A 60-year sedimentary record of natural and anthropogenic impacts on Lake Chenghai, China

Kevin M. Yeager, University of Southern Mississippi
Carl P. Qualls, University of Southern Mississippi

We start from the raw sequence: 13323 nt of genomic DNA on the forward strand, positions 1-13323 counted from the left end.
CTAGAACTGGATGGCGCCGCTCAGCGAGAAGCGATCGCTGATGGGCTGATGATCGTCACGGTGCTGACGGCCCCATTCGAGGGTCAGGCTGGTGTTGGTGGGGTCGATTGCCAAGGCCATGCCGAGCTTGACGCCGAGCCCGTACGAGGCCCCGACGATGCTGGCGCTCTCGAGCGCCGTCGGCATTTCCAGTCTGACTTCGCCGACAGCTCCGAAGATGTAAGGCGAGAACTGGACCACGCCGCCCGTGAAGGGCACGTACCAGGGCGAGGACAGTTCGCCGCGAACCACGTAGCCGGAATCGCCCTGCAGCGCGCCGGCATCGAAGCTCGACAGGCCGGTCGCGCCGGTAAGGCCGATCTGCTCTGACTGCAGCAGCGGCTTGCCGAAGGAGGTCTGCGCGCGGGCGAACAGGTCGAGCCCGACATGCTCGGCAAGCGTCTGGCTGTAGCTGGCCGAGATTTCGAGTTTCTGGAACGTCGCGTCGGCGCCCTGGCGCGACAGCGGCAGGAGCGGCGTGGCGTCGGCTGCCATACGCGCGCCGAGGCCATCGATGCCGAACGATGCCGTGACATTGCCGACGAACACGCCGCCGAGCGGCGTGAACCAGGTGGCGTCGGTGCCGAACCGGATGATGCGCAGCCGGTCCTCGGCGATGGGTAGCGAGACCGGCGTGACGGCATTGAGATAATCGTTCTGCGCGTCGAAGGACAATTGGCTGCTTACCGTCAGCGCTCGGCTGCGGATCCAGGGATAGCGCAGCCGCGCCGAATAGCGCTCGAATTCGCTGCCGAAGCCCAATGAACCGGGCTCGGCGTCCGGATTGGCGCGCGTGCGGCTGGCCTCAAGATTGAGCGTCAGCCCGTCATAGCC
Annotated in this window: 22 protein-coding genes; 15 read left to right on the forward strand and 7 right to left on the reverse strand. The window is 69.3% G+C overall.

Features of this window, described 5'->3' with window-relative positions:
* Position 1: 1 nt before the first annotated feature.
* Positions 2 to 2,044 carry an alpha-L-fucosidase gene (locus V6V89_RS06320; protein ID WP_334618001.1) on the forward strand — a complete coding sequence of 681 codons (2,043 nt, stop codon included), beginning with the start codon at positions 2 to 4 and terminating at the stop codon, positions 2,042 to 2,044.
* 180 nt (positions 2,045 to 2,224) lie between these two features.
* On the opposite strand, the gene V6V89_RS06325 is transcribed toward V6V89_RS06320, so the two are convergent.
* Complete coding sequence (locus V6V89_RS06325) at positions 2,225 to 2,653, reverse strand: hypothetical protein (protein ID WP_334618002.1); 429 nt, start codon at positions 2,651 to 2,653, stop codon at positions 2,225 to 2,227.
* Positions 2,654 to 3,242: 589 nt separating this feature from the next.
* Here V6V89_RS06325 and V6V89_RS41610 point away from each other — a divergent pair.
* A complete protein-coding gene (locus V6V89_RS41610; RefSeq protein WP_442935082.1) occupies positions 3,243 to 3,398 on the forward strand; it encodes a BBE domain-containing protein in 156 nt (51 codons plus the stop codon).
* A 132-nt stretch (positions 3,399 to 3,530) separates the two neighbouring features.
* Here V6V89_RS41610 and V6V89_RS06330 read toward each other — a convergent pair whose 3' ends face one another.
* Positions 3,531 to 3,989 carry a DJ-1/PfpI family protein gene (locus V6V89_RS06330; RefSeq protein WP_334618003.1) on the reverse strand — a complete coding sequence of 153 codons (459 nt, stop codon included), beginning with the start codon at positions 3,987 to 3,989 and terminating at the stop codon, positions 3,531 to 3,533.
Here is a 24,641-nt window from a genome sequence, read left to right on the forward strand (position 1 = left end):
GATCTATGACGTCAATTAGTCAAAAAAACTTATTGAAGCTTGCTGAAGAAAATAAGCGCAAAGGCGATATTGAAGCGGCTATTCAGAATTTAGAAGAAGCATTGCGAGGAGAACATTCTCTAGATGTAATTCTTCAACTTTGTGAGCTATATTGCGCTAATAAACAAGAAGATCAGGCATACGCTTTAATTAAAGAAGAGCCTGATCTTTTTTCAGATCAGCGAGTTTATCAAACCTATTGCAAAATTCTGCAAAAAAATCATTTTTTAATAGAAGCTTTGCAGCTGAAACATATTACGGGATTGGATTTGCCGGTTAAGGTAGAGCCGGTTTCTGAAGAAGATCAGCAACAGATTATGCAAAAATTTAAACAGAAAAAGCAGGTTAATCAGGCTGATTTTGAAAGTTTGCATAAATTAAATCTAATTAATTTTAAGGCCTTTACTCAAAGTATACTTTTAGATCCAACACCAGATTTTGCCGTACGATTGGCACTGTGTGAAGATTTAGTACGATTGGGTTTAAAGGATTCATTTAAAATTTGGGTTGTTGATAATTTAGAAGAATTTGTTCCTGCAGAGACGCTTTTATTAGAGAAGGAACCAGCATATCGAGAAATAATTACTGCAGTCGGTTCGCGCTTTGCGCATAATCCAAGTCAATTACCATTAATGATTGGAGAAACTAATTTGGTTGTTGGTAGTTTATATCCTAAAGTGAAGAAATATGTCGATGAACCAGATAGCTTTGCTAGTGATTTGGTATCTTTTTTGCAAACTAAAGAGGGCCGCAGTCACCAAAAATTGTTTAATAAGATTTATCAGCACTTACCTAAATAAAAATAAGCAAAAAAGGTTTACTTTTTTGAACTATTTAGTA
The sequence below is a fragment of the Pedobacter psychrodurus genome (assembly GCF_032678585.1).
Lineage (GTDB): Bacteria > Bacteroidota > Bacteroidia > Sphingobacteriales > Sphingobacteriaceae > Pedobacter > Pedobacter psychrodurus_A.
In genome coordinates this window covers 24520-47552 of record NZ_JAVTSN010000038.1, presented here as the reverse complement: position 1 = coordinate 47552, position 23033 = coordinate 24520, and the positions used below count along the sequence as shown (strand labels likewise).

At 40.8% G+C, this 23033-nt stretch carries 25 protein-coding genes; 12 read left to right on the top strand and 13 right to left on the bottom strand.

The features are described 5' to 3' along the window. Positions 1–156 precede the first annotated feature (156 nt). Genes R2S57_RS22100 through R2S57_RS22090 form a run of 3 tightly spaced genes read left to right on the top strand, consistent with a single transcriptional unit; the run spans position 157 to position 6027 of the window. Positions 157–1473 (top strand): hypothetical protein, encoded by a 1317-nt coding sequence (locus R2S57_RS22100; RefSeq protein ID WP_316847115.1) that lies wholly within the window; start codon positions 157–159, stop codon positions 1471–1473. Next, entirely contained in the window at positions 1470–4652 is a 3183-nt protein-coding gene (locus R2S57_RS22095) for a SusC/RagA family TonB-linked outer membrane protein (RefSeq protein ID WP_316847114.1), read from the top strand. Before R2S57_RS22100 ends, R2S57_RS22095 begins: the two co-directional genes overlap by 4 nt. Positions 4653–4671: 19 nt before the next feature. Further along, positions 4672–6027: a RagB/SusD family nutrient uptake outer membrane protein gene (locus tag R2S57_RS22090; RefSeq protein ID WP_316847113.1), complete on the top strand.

Recent sediments from Lake Chenghai, China, were investigated at high temporal resolution to trace both natural and anthropogenic effects on the lake using total organic carbon (TOC), total nitrogen (TN), total phosphorus (TP), organic phosphorus (P-o), inorganic phosphorus (P-i) and organic carbon and nitrogen stable isotopes (delta C-13(org), and delta N-15) in a Cs-137-dated sediment core. The results indicated that the sedimentary record covers the last 60 years, during which the lake had undergone apparent changes in nutrient sources and productivity in response to nutrient loading. Prior to the late 1980s, the nutrient contents in sediments mainly originated from algae and lake productivity was relatively stable. Since the late 1980s, increasing TOC, TN and TP concentrations together with the change of delta C-13(org) and delta N-15 suggested anthropogenic perturbations in nutrient loading and lake productivity. Endogenic nutrients derived from algae and anthropogenic inputs were two important sources of sedimentary nutrients. The anthropogenic nutrients mainly originated from the discharge of industrial wastewater and artificial cultivation of Spirulina after the middle 1980s, and domestic wastewater discharged from Yongsheng County since 1993.